by Hilary B. Bisenieks
Hope comes from behind, from the dark corners of our minds, as a surprise when things feel hopeless. Hope is a surprise. Its light blinds me, showing me more clearly the darkness all around, making me gasp, making my eyes water–no, of course I’m not tearing up. Hope does not wait for your permission. It is not going to sit patiently by until I tire of my bad mood–it does not have time for self-indulgence.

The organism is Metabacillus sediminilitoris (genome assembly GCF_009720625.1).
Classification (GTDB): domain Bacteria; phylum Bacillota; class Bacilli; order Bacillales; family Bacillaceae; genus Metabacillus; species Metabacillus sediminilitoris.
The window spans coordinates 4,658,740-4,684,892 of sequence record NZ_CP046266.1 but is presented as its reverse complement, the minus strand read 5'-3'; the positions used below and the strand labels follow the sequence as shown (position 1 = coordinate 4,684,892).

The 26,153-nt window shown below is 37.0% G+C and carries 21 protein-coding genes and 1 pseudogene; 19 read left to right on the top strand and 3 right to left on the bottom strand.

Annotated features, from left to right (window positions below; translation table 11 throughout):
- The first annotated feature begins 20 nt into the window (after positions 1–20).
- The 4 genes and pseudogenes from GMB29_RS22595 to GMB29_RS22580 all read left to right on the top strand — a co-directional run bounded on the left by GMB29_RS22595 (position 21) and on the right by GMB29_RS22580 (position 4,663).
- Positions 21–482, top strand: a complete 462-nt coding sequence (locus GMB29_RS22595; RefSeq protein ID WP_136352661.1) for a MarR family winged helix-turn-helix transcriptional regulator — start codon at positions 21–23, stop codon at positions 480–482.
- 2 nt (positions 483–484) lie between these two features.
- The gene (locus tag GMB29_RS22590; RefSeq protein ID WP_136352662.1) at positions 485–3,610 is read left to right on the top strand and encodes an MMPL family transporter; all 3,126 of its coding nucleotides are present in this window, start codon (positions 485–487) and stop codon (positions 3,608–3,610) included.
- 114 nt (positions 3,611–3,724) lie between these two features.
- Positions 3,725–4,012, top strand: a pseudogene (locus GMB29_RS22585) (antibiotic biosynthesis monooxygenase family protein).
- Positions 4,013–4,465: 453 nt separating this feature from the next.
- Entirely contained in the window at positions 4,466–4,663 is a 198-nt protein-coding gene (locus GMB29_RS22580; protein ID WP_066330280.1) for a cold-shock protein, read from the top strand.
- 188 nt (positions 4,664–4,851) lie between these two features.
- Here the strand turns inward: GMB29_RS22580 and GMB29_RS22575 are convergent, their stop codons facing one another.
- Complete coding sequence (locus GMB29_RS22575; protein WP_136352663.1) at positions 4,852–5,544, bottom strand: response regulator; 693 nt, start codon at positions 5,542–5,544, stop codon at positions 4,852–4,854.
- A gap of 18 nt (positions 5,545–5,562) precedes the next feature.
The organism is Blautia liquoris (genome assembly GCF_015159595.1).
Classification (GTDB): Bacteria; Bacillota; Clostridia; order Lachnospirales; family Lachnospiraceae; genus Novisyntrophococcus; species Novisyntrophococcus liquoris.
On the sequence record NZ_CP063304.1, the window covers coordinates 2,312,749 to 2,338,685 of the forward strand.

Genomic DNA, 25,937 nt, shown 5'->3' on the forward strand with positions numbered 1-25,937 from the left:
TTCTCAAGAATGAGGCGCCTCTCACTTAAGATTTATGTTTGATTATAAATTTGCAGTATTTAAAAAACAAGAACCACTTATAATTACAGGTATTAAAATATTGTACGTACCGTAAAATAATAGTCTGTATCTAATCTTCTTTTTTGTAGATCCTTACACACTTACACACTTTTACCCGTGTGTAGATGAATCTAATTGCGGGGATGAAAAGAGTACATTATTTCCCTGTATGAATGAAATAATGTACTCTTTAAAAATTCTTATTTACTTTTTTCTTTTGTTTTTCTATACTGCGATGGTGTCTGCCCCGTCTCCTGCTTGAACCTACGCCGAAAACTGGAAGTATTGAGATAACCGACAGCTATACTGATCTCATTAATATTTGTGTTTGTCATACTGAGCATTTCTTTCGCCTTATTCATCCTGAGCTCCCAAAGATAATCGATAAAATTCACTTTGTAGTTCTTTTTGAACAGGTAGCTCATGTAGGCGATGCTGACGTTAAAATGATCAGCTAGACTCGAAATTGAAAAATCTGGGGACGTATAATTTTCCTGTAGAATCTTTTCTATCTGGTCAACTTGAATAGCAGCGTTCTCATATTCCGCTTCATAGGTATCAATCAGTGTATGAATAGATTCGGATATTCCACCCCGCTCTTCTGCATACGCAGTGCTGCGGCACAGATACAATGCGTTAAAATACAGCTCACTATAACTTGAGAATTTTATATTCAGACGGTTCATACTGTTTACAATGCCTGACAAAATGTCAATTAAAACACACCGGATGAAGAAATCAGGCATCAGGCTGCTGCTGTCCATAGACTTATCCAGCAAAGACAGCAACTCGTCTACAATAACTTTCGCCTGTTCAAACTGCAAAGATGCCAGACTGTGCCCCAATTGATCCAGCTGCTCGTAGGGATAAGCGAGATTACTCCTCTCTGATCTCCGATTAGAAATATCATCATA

Hope is the second half of a public radio interview when I’m late for work: stressed, engine revving longer before I change up. I must step back, mentally, because hope is here, reminding me that the world isn’t doomed. Hope plays the longest game, and it might be a year, five, ten, a lifetime before you see how the pieces are falling into place, and once you see that, you can look back and finally notice the patterns that you couldn’t see at the time. Hope is the forest, growing one tree at a time, breathing out new life, previous oxygen, absorbing the carbon dioxide, for hope could not live without a bit of negativity. Hope acknowledges change, effects it even when you think that it’s lost, that you are hope-less, devoid of any potential for change, and when you look away, when you bury your head in your hands, it strikes: surprise!